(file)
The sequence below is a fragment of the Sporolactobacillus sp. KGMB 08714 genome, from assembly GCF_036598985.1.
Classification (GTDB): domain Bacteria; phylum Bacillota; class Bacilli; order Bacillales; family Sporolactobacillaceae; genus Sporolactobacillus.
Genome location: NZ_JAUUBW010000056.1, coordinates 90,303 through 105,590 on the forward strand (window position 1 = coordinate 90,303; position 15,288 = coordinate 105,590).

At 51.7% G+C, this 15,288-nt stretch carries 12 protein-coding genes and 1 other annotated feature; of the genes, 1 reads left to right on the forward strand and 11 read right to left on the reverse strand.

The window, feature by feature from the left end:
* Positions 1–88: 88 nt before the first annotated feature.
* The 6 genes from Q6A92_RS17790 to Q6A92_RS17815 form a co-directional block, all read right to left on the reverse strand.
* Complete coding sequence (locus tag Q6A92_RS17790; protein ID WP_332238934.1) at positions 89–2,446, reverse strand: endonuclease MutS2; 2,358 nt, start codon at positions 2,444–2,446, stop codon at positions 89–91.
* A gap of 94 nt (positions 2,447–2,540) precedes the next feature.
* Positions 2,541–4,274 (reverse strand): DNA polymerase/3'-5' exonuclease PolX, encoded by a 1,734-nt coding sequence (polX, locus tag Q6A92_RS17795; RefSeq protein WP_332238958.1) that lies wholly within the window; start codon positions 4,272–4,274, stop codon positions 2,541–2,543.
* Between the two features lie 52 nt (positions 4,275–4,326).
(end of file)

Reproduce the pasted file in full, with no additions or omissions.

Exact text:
The sequence below is a fragment of the Sporolactobacillus sp. KGMB 08714 genome, from assembly GCF_036598985.1.
Classification (GTDB): domain Bacteria; phylum Bacillota; class Bacilli; order Bacillales; family Sporolactobacillaceae; genus Sporolactobacillus.
Genome location: NZ_JAUUBW010000056.1, coordinates 90,303 through 105,590 on the forward strand (window position 1 = coordinate 90,303; position 15,288 = coordinate 105,590).

At 51.7% G+C, this 15,288-nt stretch carries 12 protein-coding genes and 1 other annotated feature; of the genes, 1 reads left to right on the forward strand and 11 read right to left on the reverse strand.

The window, feature by feature from the left end:
* Positions 1–88: 88 nt before the first annotated feature.
* The 6 genes from Q6A92_RS17790 to Q6A92_RS17815 form a co-directional block, all read right to left on the reverse strand.
* Complete coding sequence (locus tag Q6A92_RS17790; protein ID WP_332238934.1) at positions 89–2,446, reverse strand: endonuclease MutS2; 2,358 nt, start codon at positions 2,444–2,446, stop codon at positions 89–91.
* A gap of 94 nt (positions 2,447–2,540) precedes the next feature.
* Positions 2,541–4,274 (reverse strand): DNA polymerase/3'-5' exonuclease PolX, encoded by a 1,734-nt coding sequence (polX, locus tag Q6A92_RS17795; RefSeq protein WP_332238958.1) that lies wholly within the window; start codon positions 4,272–4,274, stop codon positions 2,541–2,543.
* Between the two features lie 52 nt (positions 4,275–4,326).